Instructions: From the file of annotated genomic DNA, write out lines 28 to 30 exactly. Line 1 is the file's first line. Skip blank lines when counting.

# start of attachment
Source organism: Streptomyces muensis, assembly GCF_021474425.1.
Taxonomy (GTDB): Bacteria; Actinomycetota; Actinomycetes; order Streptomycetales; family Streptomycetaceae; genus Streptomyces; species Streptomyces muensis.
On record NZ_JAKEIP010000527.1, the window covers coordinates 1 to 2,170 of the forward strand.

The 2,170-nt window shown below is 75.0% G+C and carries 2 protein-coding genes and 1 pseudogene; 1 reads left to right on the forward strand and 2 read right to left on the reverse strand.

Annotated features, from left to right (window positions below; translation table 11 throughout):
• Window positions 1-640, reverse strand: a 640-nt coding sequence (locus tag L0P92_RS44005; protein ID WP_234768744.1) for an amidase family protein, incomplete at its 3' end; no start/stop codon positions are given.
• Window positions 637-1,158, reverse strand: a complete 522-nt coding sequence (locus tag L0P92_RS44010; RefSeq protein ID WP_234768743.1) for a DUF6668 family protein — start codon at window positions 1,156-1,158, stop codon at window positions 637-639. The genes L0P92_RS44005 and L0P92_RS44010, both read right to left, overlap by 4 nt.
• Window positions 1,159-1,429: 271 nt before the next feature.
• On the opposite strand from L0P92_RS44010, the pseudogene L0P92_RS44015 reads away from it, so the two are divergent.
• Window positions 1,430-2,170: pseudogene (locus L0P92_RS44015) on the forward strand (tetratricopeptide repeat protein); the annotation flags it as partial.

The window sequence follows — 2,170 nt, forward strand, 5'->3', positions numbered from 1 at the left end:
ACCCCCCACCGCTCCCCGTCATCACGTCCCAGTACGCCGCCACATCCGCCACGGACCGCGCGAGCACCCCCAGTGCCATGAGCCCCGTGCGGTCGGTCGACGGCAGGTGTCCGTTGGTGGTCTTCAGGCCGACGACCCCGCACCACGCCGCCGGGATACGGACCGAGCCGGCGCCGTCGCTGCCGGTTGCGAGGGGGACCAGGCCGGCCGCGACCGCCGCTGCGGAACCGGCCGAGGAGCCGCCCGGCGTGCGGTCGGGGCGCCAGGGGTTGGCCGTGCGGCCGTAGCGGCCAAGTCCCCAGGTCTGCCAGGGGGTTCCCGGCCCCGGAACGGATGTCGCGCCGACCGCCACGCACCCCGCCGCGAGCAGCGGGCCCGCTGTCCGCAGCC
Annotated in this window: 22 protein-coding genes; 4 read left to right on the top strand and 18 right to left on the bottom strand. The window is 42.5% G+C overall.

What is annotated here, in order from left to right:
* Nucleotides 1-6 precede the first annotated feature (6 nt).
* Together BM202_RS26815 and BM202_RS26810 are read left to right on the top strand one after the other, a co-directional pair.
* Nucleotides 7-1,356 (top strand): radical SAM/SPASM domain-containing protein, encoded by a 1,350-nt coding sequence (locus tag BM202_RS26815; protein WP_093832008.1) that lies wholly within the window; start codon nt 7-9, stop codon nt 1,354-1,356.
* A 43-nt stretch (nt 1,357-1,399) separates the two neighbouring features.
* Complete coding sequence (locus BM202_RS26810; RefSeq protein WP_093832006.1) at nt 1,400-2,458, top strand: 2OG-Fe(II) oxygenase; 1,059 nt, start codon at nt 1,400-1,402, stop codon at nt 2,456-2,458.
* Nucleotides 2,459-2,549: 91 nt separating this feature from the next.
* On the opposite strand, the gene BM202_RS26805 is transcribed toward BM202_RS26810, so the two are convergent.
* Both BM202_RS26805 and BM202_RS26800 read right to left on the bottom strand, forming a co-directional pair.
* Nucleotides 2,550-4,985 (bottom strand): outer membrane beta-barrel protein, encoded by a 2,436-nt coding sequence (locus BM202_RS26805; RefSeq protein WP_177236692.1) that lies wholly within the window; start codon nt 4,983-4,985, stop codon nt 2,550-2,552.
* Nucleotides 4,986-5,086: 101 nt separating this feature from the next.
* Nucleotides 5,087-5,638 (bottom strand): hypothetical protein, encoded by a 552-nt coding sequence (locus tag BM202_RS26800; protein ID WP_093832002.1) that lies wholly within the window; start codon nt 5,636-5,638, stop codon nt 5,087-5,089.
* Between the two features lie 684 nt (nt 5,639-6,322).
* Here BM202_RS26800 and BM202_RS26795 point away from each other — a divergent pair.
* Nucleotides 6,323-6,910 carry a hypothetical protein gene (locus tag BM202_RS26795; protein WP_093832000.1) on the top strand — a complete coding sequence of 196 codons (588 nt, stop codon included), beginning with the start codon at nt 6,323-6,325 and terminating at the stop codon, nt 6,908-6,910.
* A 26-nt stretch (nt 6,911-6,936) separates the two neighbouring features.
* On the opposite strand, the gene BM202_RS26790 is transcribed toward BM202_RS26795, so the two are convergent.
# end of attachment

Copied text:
* Nucleotides 6,323-6,910 carry a hypothetical protein gene (locus tag BM202_RS26795; protein WP_093832000.1) on the top strand — a complete coding sequence of 196 codons (588 nt, stop codon included), beginning with the start codon at nt 6,323-6,325 and terminating at the stop codon, nt 6,908-6,910.
* A 26-nt stretch (nt 6,911-6,936) separates the two neighbouring features.
* On the opposite strand, the gene BM202_RS26790 is transcribed toward BM202_RS26795, so the two are convergent.